I bear the name of ibn-Khaldun, whose biography appears
below. ``Haldun'' has no recognized meaning in modern Turkish.
Khaldun comes from the Arabic root ``khalada'' (kh-l-d), meaning to remain
or last forever, be everlasting; to be immortal, deathless, undying;
to abide forever; to remain, stay. The noun "khald" means infinite duration,
endless time, perpetuity, eternity (dar el-khald: paradise). Khaldi makes this
noun an adjective. Khaldun makes the adjective khaldi plural. Ibn Khaldun
is a last name which means son of immortals. This is a typical way of
forming a last name where the adjective refers to a place, an origin
or an attribute; in this case, immortality. The given male name
derived from this root is Khalid, which also means everlasting.
It is also interesting to note that form IV of the Arabic verb also
means ``to dwell on an idea, an image''. Halit and Haldun are both
used as male names and Halide is used as a female name in Turkish.
So essentially ``Haldun'' means ``of permanence'' or ``eternal,''
not a modest pseudonym!
My middle name ``Memduh'' was the name of my grandfather; this way of assigning middle names being of common practice. As for its meaning, I am informed that Memduh comes from the Arabic root ``medh'' or the verb ``medeha'' which essentially means to praise someone (``methetmek'' is recognized in Turkish as to mean the same), and memduh is the person being praised.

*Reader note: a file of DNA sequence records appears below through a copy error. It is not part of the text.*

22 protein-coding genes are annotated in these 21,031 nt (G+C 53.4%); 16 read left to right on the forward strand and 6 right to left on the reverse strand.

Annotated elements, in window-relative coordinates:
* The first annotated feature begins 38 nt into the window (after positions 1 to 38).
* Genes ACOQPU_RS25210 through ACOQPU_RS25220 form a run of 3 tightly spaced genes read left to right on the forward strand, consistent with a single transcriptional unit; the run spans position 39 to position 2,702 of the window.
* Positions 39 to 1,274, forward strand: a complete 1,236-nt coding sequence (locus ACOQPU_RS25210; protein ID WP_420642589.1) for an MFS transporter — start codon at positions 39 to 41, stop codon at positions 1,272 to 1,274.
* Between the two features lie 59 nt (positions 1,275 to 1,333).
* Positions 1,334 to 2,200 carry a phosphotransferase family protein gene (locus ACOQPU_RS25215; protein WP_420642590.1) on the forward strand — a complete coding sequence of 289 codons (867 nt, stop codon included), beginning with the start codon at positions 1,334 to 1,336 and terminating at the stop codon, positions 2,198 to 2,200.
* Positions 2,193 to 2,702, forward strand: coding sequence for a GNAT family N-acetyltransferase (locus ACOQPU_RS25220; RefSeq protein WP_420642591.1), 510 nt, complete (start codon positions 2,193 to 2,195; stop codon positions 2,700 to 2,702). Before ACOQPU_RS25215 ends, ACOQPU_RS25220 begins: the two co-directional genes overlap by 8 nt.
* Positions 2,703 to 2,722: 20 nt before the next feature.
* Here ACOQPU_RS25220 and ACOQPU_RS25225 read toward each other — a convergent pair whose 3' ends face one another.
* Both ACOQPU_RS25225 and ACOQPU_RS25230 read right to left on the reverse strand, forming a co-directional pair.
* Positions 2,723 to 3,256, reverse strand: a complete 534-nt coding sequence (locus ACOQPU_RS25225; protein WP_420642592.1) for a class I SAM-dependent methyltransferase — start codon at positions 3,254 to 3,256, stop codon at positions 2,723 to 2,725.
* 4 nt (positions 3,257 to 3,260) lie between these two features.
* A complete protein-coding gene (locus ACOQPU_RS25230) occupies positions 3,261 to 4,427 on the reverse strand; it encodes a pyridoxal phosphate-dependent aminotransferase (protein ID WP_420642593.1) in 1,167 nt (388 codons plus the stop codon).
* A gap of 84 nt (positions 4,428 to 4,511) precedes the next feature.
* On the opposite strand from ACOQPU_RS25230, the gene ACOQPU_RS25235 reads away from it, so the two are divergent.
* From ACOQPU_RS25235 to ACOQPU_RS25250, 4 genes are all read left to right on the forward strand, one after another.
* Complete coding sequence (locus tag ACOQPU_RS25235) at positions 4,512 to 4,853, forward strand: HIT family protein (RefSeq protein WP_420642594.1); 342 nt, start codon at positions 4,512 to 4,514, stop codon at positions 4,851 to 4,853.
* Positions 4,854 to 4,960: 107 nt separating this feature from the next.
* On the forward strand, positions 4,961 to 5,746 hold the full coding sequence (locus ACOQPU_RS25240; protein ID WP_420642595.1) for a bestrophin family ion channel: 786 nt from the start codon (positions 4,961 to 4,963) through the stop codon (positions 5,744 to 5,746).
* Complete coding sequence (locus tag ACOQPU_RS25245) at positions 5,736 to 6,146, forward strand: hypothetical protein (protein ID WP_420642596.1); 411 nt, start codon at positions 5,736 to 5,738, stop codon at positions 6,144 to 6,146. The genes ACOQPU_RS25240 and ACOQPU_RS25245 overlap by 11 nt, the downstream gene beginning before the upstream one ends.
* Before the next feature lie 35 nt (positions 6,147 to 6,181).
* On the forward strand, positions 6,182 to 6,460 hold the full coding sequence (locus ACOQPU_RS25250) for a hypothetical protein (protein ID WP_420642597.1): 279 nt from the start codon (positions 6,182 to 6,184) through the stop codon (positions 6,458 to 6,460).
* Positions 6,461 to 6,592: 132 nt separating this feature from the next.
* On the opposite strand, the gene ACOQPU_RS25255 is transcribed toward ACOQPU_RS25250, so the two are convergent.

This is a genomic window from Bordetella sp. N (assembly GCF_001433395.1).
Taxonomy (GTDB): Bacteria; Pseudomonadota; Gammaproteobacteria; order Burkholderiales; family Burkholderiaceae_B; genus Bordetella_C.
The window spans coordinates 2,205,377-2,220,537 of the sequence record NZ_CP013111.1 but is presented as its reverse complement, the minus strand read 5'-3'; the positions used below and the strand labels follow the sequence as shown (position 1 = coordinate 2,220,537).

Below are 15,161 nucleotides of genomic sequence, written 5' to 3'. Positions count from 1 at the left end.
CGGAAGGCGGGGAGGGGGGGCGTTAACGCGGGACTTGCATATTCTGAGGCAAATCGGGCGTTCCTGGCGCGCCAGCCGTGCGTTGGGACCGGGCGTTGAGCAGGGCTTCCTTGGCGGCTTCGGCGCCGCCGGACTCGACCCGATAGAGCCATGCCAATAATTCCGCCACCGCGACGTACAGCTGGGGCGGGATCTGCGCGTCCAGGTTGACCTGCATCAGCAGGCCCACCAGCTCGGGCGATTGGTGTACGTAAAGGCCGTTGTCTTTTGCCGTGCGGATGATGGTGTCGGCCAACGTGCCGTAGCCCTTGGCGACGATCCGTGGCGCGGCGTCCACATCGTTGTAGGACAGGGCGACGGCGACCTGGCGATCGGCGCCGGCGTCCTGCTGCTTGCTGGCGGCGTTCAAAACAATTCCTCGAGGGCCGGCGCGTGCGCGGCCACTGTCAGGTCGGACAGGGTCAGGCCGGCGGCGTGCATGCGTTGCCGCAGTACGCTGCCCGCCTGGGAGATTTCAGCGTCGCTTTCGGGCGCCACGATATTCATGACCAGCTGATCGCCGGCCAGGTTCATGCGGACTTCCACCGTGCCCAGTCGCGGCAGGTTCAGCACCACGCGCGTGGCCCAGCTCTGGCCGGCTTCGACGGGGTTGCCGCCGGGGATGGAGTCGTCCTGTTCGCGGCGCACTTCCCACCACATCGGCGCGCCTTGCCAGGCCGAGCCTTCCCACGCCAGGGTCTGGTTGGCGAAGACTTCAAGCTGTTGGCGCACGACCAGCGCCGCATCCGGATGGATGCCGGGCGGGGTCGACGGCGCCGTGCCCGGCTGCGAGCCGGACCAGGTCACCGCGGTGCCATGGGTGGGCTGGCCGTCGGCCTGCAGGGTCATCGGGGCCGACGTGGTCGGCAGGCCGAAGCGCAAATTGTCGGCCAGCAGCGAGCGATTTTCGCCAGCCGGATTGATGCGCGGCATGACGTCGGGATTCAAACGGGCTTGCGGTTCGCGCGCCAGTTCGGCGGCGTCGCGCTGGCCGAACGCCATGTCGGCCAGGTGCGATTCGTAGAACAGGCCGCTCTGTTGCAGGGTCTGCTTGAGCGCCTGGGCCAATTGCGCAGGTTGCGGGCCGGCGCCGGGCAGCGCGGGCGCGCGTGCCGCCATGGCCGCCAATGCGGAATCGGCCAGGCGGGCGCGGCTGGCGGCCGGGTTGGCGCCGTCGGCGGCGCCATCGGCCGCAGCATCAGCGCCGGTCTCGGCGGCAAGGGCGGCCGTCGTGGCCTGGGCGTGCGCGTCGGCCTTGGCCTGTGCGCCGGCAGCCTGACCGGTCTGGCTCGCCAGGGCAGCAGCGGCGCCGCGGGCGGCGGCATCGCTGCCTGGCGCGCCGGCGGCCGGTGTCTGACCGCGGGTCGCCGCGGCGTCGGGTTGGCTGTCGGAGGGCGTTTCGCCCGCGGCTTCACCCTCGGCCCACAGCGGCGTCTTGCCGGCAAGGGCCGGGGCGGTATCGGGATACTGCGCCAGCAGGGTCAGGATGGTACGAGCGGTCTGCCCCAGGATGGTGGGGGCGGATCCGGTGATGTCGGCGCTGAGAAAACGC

I used to think (now I believe wrongly), that ``Memduh'' was a
variety of Mehmet, Mehmed, Mahmut, and so on, all based on the Islamic
prophet Mohammed's name. These are common names in countries with an
Islamic heritage, just as varieties of Christ's and other prophets
names are common in countries with other monotheistic
heritages. (Incidentally, almost all such names, including Jesus,
Joseph, Joshua, Solomon, Mary and what not are also common names in
I was also told that in deriving words from Arabic roots, the order of the
letters are never interchanged: Memduh which comes from the root m-d-h and
Mehmed which comes from the root h-m-d are not derivatives of each other.
[I am grateful to Tijani Chahed (Tunisia)
for informing me of the Arabic meanings of Halid, Memduh, and Mohammed
and to Hatice Orun Ozturk for correcting several mistakes in an earlier
version and making many suggestions which greatly improved this note.]
My last name is a compound. ``Tas'' means ``stone.'' ``Ak''
means ``white.'' There are many people named ``Aktas,'' meaning
``Whitestone.'' My name has the additional ``Oz'' in front which has
no direct correspondence in English, neither as a word nor as a
concept. As an adjective it may mean ``pure,'' ``real,'' or ``essence
of.'' As a noun it refers to the inner essence of something, that
which gives it meaning or life or animation. If you pick up a phone
book anywhere in the world and look at the names starting with ``Oz,''
most will likely be of Turkish origin.
[Abdurrahman Aktas has pointed out that his last name has a different
meaning than ``Whitestone.'' ``Ak'' also means ``flow'' and ``tas''
also means ``overflow,'' so ``Aktas'' also means ``Flow-and-overflow,''
in the sense of a restless and energetic spirit. With this interpretation,
Ozaktas might be taken to refer to the flowing and overflowing of the